Brian Kirk

Food Lover  

It rained all day, the hours began to drag,
I fed the dog and tried to eat something
But since you left each mouthful makes me gag.

The bottles on the shelf to me they nag,
But wine will only make my stomach spin,
It rained all day, the hours began to drag,

All food now only tastes of stubbed out fags.
I want to eat, I know I must be starving
But since you left each mouthful makes me gag.

Drink only ever makes me fight or brag,
It never kills the pain or soothes the sting.
It rained all day, the hours began to drag.

Before the open fridge my spirits flag,
The pasta and linguini taste like string
But since you left each mouthful makes me gag.

Till you come back to me the time will lag
I miss you love and (of course) your cooking,
It rained all day, the hours began to drag,
But since you left each mouthful makes me gag.



Town Foxes

How did we get here, knowing what we are
and what we need to live?
This place that we call home
offers us nothing but still we remain,
scavenging and cowering by turns
among hostile hosts.

Vermin they call us, rabid plague-ridden curs,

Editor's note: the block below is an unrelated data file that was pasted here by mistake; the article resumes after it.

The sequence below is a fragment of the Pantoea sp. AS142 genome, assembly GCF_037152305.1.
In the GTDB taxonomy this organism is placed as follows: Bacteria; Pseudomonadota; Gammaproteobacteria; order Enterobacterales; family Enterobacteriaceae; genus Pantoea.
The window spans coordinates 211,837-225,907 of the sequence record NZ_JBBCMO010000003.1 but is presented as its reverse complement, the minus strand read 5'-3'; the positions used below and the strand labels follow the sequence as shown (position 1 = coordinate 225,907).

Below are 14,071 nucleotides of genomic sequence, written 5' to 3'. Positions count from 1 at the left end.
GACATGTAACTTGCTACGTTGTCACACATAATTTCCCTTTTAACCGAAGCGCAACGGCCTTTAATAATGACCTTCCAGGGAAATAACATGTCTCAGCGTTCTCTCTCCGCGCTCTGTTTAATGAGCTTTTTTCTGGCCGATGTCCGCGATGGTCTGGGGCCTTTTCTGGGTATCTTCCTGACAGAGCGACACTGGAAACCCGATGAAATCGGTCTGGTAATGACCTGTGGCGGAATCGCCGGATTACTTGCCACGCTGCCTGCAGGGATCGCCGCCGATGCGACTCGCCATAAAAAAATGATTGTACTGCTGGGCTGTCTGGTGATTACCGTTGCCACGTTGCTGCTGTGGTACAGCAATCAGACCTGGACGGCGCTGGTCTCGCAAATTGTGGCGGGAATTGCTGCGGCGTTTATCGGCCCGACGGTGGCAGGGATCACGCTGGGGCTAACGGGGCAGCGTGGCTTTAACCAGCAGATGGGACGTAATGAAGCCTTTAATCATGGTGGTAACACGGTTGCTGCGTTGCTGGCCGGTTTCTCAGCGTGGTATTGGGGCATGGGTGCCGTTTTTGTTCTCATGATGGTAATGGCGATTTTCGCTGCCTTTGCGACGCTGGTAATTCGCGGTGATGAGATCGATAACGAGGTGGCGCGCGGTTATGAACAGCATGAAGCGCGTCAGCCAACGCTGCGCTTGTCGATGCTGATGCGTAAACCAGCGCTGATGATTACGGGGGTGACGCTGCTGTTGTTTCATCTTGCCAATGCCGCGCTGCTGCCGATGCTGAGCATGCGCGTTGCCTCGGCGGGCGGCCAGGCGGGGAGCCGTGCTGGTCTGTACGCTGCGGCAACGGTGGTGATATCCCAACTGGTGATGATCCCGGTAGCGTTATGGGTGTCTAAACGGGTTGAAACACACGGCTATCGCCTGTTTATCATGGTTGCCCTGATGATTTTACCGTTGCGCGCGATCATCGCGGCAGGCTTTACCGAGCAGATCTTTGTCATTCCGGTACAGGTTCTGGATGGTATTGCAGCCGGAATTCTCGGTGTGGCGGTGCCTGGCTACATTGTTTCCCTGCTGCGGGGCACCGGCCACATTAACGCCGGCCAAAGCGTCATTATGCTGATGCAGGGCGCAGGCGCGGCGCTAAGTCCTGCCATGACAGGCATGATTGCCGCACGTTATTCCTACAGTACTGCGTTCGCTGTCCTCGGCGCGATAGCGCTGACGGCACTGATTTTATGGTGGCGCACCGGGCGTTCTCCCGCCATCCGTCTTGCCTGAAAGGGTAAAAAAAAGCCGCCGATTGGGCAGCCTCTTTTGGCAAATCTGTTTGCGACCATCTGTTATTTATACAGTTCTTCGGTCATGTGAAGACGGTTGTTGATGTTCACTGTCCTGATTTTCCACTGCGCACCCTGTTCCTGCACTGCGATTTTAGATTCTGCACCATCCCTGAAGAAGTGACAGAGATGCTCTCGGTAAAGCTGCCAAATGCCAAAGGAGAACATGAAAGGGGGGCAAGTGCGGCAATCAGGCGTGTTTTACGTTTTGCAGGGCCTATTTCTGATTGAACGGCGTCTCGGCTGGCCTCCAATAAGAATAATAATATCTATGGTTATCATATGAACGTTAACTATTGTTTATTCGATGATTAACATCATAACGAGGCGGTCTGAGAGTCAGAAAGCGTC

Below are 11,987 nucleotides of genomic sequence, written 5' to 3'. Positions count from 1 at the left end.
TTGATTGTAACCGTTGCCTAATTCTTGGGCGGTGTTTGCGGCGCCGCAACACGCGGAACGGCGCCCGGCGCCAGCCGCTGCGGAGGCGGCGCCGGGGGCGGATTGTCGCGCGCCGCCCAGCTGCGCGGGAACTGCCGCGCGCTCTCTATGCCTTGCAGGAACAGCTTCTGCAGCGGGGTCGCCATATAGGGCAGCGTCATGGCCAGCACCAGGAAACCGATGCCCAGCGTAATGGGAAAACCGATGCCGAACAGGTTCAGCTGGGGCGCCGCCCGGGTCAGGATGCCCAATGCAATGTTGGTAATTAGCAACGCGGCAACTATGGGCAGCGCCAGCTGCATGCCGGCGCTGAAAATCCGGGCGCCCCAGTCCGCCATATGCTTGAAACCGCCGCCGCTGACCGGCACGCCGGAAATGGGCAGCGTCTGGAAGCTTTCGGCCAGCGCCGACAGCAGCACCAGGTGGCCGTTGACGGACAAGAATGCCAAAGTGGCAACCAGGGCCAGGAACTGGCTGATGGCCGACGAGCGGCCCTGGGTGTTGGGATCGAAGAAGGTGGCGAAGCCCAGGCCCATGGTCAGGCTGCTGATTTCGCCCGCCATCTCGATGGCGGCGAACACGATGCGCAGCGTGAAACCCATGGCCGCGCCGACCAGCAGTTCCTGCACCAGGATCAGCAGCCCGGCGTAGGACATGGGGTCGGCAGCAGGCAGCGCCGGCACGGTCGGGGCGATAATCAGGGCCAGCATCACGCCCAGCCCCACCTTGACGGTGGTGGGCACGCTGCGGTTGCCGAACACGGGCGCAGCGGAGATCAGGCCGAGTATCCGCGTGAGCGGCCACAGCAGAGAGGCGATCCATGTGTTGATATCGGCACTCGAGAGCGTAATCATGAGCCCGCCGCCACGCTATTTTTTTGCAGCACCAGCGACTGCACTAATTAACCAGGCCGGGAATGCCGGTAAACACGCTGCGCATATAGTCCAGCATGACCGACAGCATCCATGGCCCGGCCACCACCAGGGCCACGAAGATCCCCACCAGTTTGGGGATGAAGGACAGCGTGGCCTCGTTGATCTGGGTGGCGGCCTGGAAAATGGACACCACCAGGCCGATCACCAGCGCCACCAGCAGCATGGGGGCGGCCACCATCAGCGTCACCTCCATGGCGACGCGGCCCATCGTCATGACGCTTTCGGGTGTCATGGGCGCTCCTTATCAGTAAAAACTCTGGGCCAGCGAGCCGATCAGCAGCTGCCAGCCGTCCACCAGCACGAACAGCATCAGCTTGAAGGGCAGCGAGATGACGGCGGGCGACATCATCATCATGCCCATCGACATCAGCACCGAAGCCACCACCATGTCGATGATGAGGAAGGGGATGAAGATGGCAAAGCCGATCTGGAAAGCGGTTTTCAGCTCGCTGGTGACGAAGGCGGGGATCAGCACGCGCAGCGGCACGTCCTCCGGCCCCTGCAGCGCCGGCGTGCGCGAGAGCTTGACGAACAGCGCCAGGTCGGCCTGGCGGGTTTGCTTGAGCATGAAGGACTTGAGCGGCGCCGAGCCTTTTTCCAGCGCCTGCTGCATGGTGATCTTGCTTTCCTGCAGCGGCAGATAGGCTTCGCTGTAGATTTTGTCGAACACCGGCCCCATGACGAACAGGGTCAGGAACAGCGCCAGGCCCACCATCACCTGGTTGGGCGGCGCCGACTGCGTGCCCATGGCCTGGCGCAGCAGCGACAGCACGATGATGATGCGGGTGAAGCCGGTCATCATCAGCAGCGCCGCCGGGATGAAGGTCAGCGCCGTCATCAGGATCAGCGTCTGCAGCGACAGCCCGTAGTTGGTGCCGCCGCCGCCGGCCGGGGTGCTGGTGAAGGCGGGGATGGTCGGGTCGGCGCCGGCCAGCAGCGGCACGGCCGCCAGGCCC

and would have us slaughtered,
where once they named us noble,
cunning, wily, even sly.
We are foreign to our natures, delirious,
fearful to the last,
unwanted immigrants.



 

Brian Kirk is a poet and short story writer from Clondalkin, Dublin. He was shortlisted for the Hennessy Awards in 2008 and 2011 and the Over The Edge New Writer of the Year Awards in 2008 and 2009. He won the inaugural Writing Spirit Award in 2009. He has been highly commended in the iYeats Poetry Competition in 2011 and 2012 and the 2012 Bare Hands Poetry Competition. His work has appeared in The Sunday Tribune, The Stony Thursday Book, Southword, Crannóg, Burning Bush 2, Revival, Boyne Berries, Wordlegs, Bare Hands Poetry, Cancan Poezine, The First Cut, Abridged, Shot Glass Journal and various anthologies. He blogs at http://briankirkwriter.com